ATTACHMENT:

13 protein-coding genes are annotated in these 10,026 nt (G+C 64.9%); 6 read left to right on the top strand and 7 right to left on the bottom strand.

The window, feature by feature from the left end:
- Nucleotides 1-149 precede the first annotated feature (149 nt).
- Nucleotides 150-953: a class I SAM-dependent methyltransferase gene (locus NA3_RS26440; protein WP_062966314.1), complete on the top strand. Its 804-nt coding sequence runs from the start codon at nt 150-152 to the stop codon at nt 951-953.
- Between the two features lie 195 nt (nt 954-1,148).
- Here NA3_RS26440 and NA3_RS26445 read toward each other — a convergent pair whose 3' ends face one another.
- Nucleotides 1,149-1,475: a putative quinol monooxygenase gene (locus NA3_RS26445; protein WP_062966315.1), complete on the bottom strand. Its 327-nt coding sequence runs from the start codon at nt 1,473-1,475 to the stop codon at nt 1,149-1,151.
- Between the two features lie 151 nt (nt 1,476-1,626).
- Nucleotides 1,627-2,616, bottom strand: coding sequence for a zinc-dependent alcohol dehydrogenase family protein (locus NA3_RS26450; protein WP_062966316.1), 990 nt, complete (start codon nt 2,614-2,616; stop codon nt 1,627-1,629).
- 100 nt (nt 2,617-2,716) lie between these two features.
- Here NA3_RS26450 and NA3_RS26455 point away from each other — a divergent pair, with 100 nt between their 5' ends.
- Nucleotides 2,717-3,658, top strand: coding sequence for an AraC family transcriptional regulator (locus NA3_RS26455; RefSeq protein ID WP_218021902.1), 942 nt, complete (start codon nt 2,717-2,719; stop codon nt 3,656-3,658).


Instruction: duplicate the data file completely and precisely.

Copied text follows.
13 protein-coding genes are annotated in these 10,026 nt (G+C 64.9%); 6 read left to right on the top strand and 7 right to left on the bottom strand.

The window, feature by feature from the left end:
- Nucleotides 1-149 precede the first annotated feature (149 nt).
- Nucleotides 150-953: a class I SAM-dependent methyltransferase gene (locus NA3_RS26440; protein WP_062966314.1), complete on the top strand. Its 804-nt coding sequence runs from the start codon at nt 150-152 to the stop codon at nt 951-953.
- Between the two features lie 195 nt (nt 954-1,148).
- Here NA3_RS26440 and NA3_RS26445 read toward each other — a convergent pair whose 3' ends face one another.
- Nucleotides 1,149-1,475: a putative quinol monooxygenase gene (locus NA3_RS26445; protein WP_062966315.1), complete on the bottom strand. Its 327-nt coding sequence runs from the start codon at nt 1,473-1,475 to the stop codon at nt 1,149-1,151.
- Between the two features lie 151 nt (nt 1,476-1,626).
- Nucleotides 1,627-2,616, bottom strand: coding sequence for a zinc-dependent alcohol dehydrogenase family protein (locus NA3_RS26450; protein WP_062966316.1), 990 nt, complete (start codon nt 2,614-2,616; stop codon nt 1,627-1,629).
- 100 nt (nt 2,617-2,716) lie between these two features.
- Here NA3_RS26450 and NA3_RS26455 point away from each other — a divergent pair, with 100 nt between their 5' ends.
- Nucleotides 2,717-3,658, top strand: coding sequence for an AraC family transcriptional regulator (locus NA3_RS26455; RefSeq protein ID WP_218021902.1), 942 nt, complete (start codon nt 2,717-2,719; stop codon nt 3,656-3,658).